It’s snowing. In New York City. Right now.
“Look Daddy! It’s snowing!” Em said this morning.
There’s nothing particularly spectacular about that comment, except to us, it’s not only spectacular, it is exciting and yet another example of how my husband and I continue to underestimate our child. (This is less a criticism of us and more a statement of fact to illustrate a larger point.)
“Em, do you know who the president of the United States is?”
“Yes,” she spelled out.
“What is our president’s name?” I asked.
“Barak Obama,” she spelled.
“Do you know our vice president’s name?” I asked, thinking this might be taking things too far.
“Yes,” she spelled again.
“What is the name of our vice president?” I asked.
“Biden,” she wrote matter-of-factly.
“Communication is the most essential use to which spelling should be devoted. It should not be used as a test or an exhibition piece. Try being confined to a sentence a week and see h ow you feel about using that sentence to answer some stupid question about whether you live in St. Nicholas. If Rosie had spent all her time giving tests we would not have had time to use spelling for our own communication. Crushing the personalities of speechless individuals is very easy: just make it impossible for them to communicate freely.” ~ Anne McDonald from the book Annie’s Coming Out
This is what we are striving toward. Annie’s comment here is one I have read and reread and yet find so difficult to apply because I am in a near constant state of disbelief when it comes to all that my child is capable of. I write often about presuming competence, I write about how we dehumanize Autistic people with the language that is commonly used to describe them. I write about how important it is to treat all people as equal. I talk about human rights and how the rights of those who are Autistic, particularly those who do not speak reliably or at all, are dismissed, ignored or simply not acknowledged. And yet I underestimate my child’s ability constantly and without meaning to.
On a daily basis she writes something that blows my mind. EVERY DAY. Read that again. Every. Single. Day. It’s like living in an alternate universe. Every day I feel excited to know what the day will bring. Every day when I sit down with her I am prepared to feel that mixture of excitement, surprise and overwhelming gratitude. Every day I think, will I ever stop being surprised? How long will it take? I don’t know. But here’s what I do know – everyday I am overcome with emotion, respect and profound joy in all that is my daughter. I am sincerely grateful to read what she tells us, and grateful to all the people who have made it possible for her to do so. Grateful doesn’t cover the emotions, but it’s the best I can do at the moment.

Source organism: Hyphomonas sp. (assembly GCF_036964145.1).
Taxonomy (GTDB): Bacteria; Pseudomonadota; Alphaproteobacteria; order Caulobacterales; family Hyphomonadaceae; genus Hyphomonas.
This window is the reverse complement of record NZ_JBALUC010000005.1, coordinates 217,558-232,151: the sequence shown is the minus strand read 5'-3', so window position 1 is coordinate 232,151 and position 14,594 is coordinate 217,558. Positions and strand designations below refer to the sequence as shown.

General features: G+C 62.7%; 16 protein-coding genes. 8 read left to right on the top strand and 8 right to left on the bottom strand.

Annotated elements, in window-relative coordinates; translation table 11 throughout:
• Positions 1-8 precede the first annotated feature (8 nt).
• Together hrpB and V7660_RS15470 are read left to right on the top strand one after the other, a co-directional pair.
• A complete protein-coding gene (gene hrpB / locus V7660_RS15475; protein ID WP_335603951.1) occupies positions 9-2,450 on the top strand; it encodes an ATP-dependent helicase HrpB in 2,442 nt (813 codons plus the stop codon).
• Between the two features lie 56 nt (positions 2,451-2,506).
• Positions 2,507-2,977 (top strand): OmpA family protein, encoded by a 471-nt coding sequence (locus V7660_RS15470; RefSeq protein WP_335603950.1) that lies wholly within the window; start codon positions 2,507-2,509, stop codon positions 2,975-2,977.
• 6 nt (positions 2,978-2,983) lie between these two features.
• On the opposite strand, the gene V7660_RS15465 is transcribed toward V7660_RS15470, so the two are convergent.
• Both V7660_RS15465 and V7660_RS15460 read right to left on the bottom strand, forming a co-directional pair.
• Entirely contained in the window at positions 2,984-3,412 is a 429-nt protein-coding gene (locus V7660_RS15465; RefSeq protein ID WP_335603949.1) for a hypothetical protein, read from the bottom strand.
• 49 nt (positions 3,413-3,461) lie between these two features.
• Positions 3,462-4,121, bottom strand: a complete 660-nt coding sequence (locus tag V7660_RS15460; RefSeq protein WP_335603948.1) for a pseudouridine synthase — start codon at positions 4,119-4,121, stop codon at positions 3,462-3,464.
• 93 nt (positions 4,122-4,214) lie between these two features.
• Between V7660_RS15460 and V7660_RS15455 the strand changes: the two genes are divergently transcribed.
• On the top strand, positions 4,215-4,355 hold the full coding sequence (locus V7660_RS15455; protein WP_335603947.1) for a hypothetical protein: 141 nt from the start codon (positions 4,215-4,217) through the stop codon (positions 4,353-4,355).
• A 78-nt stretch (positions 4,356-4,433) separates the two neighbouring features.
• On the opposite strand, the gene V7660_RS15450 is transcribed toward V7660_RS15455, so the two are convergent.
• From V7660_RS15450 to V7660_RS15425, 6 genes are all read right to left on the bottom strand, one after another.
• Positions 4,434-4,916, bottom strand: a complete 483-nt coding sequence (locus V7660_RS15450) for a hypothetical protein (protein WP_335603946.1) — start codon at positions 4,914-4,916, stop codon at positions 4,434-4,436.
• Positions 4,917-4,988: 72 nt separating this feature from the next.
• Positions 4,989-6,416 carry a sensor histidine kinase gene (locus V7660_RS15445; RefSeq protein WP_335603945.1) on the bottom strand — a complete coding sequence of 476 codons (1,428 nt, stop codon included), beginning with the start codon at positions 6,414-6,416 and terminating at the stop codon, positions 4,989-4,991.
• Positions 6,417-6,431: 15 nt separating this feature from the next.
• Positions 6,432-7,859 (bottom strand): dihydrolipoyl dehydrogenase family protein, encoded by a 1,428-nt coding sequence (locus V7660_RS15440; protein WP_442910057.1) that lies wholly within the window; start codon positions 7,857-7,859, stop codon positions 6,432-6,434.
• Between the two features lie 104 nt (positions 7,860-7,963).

Yesterday in her *RPM session (follow this link to read more about RPM, which is not the same as FC or facilitated communication, though there is some overlap in that they both presume competence and treat the person with the respect most of us take for granted) she was asked, “What else has an engine?”
Emma spelled out, “Lets say leaf blower.”
My smile was like the Cheshire Cat’s, from ear to ear. Leaf blower? I LOVE that! And later she asked for a clarifying question and then wrote a wonderful answer to a question about what changed once we began using automatic train engines.
“Until I could prove that they were intelligent nobody would come and assess them. Guilty until proved innocent. The children were profoundly and hopelessly retarded until they could prove they were intelligent.” ~ Rosemary Crossley from Annie’s Coming Out
“It was simply too threatening; my discovery questioned the basic assumptions on which care was offered…” ~ Rosemary Crossley from Annie’s Coming Out
My daughter is one of hundreds of Autistic people who are writing and typing to communicate and in doing so she is proving every day how extremely gifted she is. We are at the very beginning with all of this. There are others who are far ahead of us, those who have published their thoughts, with more being published all the time. Incredibly, what Rosie experienced, those deeply held prejudices back in the 1970s, continue to flourish today, now more than thirty years later.
“This was one of our standard problems: people who doubted the children were always so sure of themselves that they openly expressed their skepticism in front of them. It did not occur to them that if they were wrong they were terribly rude, and that they were making it very difficult for the children to respond to them. How do you talk to someone who tells you that they are convinced that you cannot talk? What are they going to ‘hear’ when you try to talk?” ~ Rosemary Crossley from Annie’s Coming Out
We are living in a time when more and more parents, educators, people who work with Autistic people and Autistic people are facing the skeptics. We are offering continued proof of our children’s and Autistic people’s intellectual gifts, indisputable evidence of all they are capable of. My daughter is but one of a great many. As long as she gives me her permission, I will continue to report some of what she is saying here while hoping that one day soon she, and others like her, will no longer be placed in the insulting position of having to prove their vast intelligence, and themselves, to anyone.
Rosemary Crossley and Anne McDonald